LONDON — The two-hour marathon.
For distance runners, it’s a mystical goal equivalent to the four-minute mile that Roger Bannister broke in 1954; a test so difficult some have estimated it may be 50 years or more before anyone achieves it.
Now the $270 billion market for athletic shoes and apparel is fueling an assault on the mark.
Nike and Adidas have announced separate plans to attack the barrier, with both introducing shoe lines linked to the effort. Wireless tech giant Vodafone last month said it was backing a third bid, hoping data gleaned from the quest will translate into wearable technology.
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The leader so far is Nike, which came within a whisper of the barrier with a time of 2:00:25 in a run with top athletes on May 6. But Yannis Pitsiladis, a professor of sport and exercise science at the University of Brighton, England, may be the tortoise in this race with Nike’s hare. He says running a 2-hour marathon will require a coordinated scientific effort and aims to raise $30 million for a project that will increase the understanding of the limits of human performance. Vodafone is backing Pitsiladis.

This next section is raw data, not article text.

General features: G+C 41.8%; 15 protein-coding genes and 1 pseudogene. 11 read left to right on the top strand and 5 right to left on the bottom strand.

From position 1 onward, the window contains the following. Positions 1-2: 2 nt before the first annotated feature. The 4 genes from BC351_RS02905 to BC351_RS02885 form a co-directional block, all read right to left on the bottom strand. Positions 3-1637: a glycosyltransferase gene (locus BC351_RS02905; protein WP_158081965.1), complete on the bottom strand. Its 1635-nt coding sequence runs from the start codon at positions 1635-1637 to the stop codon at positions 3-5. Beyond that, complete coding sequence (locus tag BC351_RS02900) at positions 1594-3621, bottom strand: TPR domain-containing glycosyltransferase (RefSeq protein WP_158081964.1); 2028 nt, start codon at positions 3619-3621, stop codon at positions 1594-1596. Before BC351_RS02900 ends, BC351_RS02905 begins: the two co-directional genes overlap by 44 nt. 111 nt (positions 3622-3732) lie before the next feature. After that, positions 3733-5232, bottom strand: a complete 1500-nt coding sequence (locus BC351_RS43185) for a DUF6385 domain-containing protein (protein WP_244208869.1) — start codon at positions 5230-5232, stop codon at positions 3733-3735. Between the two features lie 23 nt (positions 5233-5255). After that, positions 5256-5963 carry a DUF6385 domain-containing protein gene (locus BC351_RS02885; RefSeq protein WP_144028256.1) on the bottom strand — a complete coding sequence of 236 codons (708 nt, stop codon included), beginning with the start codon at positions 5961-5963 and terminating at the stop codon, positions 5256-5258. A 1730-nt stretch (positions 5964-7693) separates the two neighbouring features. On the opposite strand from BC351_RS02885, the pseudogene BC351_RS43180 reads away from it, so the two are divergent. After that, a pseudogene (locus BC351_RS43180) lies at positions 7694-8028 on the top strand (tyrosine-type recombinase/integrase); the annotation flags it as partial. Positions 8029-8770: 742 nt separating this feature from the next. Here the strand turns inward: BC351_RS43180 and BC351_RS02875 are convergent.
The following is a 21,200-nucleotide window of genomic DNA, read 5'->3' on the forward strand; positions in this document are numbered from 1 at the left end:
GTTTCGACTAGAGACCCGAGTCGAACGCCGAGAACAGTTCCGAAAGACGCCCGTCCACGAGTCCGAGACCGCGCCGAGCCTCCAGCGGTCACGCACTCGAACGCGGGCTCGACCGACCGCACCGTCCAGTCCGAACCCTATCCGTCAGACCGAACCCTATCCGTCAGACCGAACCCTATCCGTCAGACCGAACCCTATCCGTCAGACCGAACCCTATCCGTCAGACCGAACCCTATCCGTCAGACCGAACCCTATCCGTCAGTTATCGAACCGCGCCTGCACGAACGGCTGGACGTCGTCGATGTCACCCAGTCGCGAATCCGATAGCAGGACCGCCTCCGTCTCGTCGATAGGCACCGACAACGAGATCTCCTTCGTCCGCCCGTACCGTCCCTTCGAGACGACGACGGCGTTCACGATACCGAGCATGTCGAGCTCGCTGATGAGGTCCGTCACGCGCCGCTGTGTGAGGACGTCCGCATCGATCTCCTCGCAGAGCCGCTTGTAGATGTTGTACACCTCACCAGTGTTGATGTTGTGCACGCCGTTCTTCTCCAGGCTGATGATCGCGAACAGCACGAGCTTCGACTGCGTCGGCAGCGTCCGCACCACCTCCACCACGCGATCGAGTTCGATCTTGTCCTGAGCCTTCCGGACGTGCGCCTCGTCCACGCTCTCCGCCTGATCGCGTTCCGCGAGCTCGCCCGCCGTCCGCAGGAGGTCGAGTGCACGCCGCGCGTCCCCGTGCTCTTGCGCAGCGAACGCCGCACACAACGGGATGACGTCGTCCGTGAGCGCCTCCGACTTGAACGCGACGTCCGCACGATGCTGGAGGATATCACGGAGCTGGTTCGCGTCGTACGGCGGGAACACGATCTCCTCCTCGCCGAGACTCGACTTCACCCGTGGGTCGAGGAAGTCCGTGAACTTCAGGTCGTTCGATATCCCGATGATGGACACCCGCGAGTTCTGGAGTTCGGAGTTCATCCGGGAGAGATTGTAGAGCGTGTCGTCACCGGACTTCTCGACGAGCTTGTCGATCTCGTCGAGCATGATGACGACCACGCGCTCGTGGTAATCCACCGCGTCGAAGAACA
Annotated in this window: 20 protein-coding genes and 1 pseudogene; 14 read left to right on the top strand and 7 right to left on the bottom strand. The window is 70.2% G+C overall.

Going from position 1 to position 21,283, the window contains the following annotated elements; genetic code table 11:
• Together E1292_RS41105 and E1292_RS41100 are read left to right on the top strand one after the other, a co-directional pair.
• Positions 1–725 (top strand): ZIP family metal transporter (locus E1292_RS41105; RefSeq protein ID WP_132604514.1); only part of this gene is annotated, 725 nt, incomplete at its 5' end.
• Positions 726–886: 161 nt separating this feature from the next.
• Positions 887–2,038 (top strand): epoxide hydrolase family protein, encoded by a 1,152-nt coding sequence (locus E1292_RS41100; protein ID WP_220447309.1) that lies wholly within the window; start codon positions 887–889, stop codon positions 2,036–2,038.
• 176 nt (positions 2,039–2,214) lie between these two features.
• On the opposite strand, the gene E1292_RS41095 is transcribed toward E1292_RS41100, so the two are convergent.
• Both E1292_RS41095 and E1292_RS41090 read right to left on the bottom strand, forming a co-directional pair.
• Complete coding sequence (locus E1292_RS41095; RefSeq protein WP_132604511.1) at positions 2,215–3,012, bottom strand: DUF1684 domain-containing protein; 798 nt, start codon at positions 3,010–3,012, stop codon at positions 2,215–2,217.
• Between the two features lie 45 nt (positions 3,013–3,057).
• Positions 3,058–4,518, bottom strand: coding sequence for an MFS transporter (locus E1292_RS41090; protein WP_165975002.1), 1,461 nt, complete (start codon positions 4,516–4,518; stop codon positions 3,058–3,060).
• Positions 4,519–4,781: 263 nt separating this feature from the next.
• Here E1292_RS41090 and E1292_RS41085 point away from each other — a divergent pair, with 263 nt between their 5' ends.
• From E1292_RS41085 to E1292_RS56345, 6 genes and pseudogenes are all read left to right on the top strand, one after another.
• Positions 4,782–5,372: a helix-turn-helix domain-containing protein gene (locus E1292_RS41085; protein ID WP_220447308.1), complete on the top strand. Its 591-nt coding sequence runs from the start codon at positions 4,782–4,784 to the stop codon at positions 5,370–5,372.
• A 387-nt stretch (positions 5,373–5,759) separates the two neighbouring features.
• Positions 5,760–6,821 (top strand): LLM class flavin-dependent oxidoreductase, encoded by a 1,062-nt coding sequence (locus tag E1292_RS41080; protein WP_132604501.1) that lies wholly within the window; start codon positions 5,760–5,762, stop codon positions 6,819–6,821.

“Nike are doing this because they realized, ‘Wow, I can sell more shoes,’” he said. “For me, this is not marketing. It’s what humans can do when they work together. It’s about human ambition, human legacy. It’s like a journey to Mars.”
Nike, which built its brand on the exploits of Michael Jordan and legions of runners wearing Nike’s trademark Swoosh, is already selling shoes developed as part of its Breaking2 project. The Nike Zoom VaporFly 4% model features an aerodynamic heel and carbon fiber plate, which Nike says will make runners 4 percent more efficient than its previous top-line marathon shoe. The price: $250 a pair.
“Breaking2 is a quest to fully measure the extent of what the body is capable of,” the company said by email. “Nike…